I thought I’d stepped into Union Street’s past when I opened the door to the women’s room and found a fellow. “Don’t mind us,” the man said of his weeping companion and her friend. “We’re just crisis-ing.”
I didn’t mind; it made me think of Union Street’s history, when anything went. Some of that ever-transforming history is suggested in Union Street’s customer mix. As manager Jack Palazzolo puts it, “You have the black tie crowd sitting next to people with earrings in their nose.”
For my money, Union Street has leaned too far from its roots and toward the suburban theatergoers, with prices to match (like 19 bucks for a pasta special). And the food — “eclectic to some extent, and also traditional,” says Palazzolo — seems to operate under the theory that if five ingredients are good, ten are better.
Still, the joint is definitely multiracial (OK, biracial), a big plus, and if CCS hipsters don’t mind sharing space with suits, and vice versa, that’s to their credit, and to Union Street’s.
The location was first a restaurant in the ’30s — Arturo’s — run by relatives of the guys who owned Lelli’s (until recently nearby) and Mario’s (which remains). Arturo’s was said to have been frequented by dancers from the Greystone Ballroom, which once stood down the street.
Arturo’s art deco theme is still evident in ceiling flourishes, leaded glass, pale green sconces and that orange neon indirect lighting.
During the ’60s this was a student hangout, Mad Anthony’s. In the ’70s a new owner brought in jazz, blues and the outsized moose head that gazes over the host’s station. The ’80s saw an art gallery and poetry readings, with John Sinclair among the regular readers. In the mid-’90s, art, music and poetry made way for more seating. Catering became a profitable sideline.
The resulting place is too loud for a restaurant but too tame for an interesting bar. When it’s full, service is way slow and the decibels soar. When it’s not full, it feels kind of desolate.
Nonetheless, folks of all types regularly fill Union Street up.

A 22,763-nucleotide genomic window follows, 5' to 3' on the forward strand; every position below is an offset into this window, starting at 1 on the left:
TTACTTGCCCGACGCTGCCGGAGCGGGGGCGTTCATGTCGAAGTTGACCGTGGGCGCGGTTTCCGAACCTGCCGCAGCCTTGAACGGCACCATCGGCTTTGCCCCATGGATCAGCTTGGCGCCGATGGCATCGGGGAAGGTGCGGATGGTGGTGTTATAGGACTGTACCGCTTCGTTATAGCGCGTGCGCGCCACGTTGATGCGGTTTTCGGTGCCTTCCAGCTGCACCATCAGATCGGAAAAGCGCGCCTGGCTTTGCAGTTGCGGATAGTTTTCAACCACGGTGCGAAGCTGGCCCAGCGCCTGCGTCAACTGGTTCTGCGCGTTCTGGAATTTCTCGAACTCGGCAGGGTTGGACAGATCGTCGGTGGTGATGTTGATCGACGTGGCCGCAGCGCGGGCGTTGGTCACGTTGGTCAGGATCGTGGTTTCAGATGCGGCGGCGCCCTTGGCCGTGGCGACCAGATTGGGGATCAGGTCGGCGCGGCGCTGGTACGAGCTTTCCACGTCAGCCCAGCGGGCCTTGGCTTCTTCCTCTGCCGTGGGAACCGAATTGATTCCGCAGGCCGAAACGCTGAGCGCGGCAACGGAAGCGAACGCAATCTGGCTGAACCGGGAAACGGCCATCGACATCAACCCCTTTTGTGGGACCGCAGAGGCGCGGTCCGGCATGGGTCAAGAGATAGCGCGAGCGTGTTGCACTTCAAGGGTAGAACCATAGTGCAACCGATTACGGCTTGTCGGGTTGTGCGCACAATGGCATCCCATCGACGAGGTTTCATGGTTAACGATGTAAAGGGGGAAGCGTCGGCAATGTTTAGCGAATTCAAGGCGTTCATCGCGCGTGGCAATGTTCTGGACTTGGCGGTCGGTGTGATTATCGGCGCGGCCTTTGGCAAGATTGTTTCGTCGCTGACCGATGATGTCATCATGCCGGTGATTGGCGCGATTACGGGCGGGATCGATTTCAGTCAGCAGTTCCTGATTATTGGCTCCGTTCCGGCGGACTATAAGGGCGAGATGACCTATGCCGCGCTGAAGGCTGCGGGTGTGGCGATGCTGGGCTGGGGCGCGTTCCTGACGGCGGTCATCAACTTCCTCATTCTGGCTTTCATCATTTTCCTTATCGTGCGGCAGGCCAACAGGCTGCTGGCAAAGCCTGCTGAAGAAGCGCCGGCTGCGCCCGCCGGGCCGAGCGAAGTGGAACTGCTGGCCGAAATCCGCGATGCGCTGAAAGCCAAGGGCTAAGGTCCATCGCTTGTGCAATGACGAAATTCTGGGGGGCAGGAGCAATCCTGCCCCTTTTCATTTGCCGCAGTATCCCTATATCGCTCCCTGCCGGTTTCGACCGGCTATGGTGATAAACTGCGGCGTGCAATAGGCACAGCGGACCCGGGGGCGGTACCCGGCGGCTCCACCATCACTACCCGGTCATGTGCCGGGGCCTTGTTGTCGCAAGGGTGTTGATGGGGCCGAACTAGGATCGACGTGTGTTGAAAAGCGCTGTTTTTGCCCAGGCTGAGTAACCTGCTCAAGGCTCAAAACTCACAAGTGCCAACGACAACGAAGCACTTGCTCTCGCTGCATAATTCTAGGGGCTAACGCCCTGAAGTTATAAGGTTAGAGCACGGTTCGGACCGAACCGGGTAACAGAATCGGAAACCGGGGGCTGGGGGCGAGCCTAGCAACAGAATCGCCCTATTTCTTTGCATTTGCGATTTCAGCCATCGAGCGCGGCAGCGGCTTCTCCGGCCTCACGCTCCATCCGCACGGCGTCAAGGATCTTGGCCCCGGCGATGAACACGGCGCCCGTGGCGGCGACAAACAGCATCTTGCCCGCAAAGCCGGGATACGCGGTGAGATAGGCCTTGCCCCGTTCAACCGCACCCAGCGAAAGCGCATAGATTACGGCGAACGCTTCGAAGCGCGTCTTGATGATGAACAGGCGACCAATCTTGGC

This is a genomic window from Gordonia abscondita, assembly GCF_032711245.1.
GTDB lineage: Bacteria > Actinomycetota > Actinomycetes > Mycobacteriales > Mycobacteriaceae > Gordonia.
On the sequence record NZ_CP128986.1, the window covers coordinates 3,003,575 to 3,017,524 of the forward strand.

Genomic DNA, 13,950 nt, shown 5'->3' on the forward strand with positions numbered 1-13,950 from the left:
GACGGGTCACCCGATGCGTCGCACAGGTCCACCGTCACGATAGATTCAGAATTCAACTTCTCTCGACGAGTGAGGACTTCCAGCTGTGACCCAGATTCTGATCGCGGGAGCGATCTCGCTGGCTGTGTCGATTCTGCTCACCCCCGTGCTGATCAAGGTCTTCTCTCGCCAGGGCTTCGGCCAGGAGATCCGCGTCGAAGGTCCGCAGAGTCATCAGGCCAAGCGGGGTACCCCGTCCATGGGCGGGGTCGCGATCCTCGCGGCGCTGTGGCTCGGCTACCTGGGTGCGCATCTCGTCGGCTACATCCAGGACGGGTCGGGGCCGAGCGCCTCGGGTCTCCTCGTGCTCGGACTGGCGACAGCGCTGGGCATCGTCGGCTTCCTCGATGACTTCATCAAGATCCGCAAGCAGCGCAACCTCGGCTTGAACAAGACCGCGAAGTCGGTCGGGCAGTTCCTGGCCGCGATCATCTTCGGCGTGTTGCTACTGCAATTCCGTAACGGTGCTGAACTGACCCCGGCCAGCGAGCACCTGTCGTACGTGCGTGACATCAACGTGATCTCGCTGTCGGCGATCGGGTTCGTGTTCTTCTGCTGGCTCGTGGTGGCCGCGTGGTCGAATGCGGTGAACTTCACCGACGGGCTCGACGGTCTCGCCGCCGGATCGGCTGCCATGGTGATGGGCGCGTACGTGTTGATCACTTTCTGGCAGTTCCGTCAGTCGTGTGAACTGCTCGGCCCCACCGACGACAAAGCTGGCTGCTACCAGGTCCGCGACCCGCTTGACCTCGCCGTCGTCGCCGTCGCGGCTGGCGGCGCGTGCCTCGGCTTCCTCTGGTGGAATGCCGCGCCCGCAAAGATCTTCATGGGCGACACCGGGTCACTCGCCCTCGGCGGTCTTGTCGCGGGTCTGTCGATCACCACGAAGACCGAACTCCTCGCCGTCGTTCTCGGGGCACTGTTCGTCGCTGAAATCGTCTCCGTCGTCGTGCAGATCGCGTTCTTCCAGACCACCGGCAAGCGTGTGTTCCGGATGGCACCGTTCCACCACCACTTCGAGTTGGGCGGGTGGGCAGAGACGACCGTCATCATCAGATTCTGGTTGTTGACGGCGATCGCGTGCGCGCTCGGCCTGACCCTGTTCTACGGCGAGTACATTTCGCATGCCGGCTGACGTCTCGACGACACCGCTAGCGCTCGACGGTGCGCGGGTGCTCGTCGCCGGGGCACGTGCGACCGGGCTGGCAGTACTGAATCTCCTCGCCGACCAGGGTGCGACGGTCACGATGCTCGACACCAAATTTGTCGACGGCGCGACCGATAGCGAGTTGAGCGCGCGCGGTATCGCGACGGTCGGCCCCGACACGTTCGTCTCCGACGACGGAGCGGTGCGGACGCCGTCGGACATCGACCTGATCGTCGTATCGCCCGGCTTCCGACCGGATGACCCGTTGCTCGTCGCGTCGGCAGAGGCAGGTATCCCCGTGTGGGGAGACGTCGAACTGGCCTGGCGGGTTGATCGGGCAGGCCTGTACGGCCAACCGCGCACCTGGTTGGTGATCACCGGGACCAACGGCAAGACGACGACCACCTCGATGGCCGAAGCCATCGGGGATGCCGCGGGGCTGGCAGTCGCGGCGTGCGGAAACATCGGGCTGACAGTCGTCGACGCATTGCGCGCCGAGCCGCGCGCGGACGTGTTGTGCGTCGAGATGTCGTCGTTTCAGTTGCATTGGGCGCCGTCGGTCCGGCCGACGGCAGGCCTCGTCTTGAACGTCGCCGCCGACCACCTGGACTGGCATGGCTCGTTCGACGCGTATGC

What to eat: First, take advantage of the chance to split a plate, though they’ll charge you two bucks extra. Portions are huge. Who but a football player should eat half a chicken, an ear of corn, macaroni-and-cheese and peach cobbler? And that’s just the entrée.
A couple of dishes are justifiably popular. A mound of whitefish pâté comes with crackers, melons and grapes — more than enough to derail two diners’ dinners. It’s smoky, mild and Michigan-made. Apricot chicken strudel is redolent of bacon and portobellos and baked in phyllo, with a sweet Chardonnay cream sauce.
Dragon’s eggs, on the other hand, are battered and deep-fried bar food, made overly hot with “rasta sauce.” It’s chicken breast stuffed with Gorgonzola, but you taste only the heat. If you must try these, order one a la carte for $2, rather than the whole $9 salad.
The house meat loaf loads on the ingredients — ground beef, ham, provolone, mashed potatoes and palomino sauce — but ends up too bland and fine-grained.
Similarly, pistachio-crusted salmon salad yields a sum less than its parts. Salmon, fresh mozzarella, asparagus and mixed greens are good components, but a gloppy honey-mustard dressing is not the way to pull them together. Ask for a substitute.
Lemon-tequila BBQ chicken is pretty much wrong from start to finish. The sauce tastes of neither lemon nor tequila but just garden-variety barbecue sauce. As for the out-of-season corn on the cob — don’t go there. There ought to be more cheese in macaroni and cheese, and the peaches in the cobbler deserve a better bed than undercooked dough.
Far better — as a cheese fix, at least — is the Insalata con Gorgonzola. The delicate flavor of the pine nuts is masked, but the red grapes and chewy sun-dried tomatoes are a perfect foil for the biting tang of the plentiful cheese.
Also worth trying is black bean soup. Having lived in Guatemala, I know my black beans, and this is one of the better gringo versions, with plenty of onion and a dollop of sour cream half the size of the soup. Crab cakes with a curry sauce and a thick seafood chowder are also agreeable, the latter tasting of the sea rather than of white sauce, as so many do.
I didn’t even mention breakfast, the 13 sandwiches, the steaks and ribs. Union Street has plenty to choose from. If all else fails, there’s always Spanish coffee, a cosmopolitan martini or, if you go there New Year’s Eve, free champagne, party hats, noisemakers, balloons and a countdown.
Jane Slaughter dines for Metro Times. E-mail firstname.lastname@example.org.
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